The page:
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Spinners and weavers both work with fiber to turn it into usable products, but spinners focus on thread and yarn production, and weavers work with finished threads and yarns to make cloth. Some crafters do both and might engage in related activities such as dyeing, knitting, quilting and so forth, depending on the kinds of crafts in which they are most interested. Handspun, as yarns and threads that are spun by hand are known, is increasingly rare in many markets but can be purchased in some regions along with hand-woven products. Commercial fiber usually is made by machines.
The raw materials for spinning can include plants such as flax and cotton as well as synthetics and animal fibers such as wool. Spinners might process their raw fiber, taking it through carding and combing and into rovings, small twists of fiber that will be turned into yarn, or they might purchase prepared rovings for spinning. A spinner can use a spindle or wheel to control the twist of the fiber and might turn it into a fine, even thread or a more lumpy handspun, depending on personal taste.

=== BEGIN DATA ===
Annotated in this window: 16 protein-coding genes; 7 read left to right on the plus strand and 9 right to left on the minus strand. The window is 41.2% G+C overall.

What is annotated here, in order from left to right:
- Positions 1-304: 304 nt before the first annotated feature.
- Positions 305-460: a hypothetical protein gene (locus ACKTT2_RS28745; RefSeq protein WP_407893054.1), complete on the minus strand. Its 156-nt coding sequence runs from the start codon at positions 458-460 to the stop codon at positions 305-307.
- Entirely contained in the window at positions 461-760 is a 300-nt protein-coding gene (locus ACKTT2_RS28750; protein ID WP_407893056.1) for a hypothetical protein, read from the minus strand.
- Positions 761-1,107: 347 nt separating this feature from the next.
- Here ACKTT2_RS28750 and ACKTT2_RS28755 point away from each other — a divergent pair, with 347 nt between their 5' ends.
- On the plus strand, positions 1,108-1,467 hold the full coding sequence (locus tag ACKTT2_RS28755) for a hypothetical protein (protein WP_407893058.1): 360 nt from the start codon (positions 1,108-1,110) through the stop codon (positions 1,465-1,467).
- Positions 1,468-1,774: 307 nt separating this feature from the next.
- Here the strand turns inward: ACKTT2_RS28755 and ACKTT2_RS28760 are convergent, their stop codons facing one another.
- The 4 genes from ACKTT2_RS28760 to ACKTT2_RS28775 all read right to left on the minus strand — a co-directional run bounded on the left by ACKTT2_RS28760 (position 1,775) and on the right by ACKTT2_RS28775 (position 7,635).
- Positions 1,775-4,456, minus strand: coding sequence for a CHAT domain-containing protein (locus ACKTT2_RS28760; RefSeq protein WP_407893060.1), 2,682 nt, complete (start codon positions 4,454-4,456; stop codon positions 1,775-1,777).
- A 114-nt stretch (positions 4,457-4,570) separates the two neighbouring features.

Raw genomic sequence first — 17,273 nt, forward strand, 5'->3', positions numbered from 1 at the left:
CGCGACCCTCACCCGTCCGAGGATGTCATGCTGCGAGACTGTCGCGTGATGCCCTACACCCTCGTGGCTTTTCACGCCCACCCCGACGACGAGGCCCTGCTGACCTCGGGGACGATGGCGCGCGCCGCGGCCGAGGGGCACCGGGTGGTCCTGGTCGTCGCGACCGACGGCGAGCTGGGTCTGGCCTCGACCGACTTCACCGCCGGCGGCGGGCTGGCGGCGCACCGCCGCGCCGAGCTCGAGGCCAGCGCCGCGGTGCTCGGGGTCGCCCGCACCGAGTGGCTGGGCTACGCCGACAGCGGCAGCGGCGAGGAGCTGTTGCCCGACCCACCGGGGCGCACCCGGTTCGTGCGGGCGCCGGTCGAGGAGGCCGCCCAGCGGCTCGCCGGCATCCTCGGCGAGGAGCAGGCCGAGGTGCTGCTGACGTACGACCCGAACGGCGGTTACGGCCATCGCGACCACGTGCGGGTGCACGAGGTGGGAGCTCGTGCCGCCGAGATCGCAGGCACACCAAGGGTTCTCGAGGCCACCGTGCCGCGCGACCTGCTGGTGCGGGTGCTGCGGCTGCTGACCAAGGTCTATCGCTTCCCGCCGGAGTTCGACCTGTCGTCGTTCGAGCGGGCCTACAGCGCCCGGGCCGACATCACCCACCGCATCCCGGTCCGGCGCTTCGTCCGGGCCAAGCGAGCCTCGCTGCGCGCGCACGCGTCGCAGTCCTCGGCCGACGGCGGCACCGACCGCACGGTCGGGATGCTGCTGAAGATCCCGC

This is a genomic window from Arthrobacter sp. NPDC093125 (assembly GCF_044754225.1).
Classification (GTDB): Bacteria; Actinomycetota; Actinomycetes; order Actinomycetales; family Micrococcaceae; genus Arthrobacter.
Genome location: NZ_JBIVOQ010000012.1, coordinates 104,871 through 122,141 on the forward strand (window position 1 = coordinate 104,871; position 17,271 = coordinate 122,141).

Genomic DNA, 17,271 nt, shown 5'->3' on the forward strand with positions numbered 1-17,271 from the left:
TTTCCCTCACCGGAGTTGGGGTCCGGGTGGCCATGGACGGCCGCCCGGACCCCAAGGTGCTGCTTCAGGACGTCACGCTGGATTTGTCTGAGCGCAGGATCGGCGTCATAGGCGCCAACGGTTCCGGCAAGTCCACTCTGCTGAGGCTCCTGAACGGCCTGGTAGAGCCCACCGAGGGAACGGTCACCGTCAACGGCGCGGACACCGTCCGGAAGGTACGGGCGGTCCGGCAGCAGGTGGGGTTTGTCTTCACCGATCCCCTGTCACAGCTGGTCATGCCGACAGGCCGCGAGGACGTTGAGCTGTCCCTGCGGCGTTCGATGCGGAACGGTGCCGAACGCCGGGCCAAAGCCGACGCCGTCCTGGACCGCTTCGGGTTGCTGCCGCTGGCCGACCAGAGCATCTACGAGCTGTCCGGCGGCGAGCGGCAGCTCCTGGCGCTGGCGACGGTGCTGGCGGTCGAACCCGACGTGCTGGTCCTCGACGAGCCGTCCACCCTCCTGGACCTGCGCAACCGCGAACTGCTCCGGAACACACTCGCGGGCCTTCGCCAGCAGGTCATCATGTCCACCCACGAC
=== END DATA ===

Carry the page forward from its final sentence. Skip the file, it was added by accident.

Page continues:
Weavers take finished thread, yarn, cloth strips and other materials, and they turn them into fabric on a loom. Loom designs can vary from very small hand looms to more sizable models that are capable of producing extremely large textiles. These can include wall hangings, fabric for clothing and other materials. Some weavers opt to spin their own materials if they want a high degree of control over their work, but others might turn to a supplier.
The key difference between spinners and weavers is the nature of their textile work. Both processes involve textiles, but they have different end goals. Spinners and weavers might rely on very traditional techniques to produce textiles similar to those seen hundreds of years previously, or they might use more modern equipment. Their work can be highly diverse and might include a wide variety of items, such as undyed, rough handspun or very polished finished woven pieces that are intended for sale as works of art.
People who are interested in careers as spinners or weavers have many training options that they can pursue. Technical schools as well as colleges and universities might have textile programs that can include hands-on training. Some of these programs prepare students for careers in commercial fiber production and might focus on automated spinning and weaving processes. It also is possible for a person to become an apprentice in a shop to acquire skills or to start working for a fiber company that needs spinners and weavers, then work up through the ranks to a more senior position.
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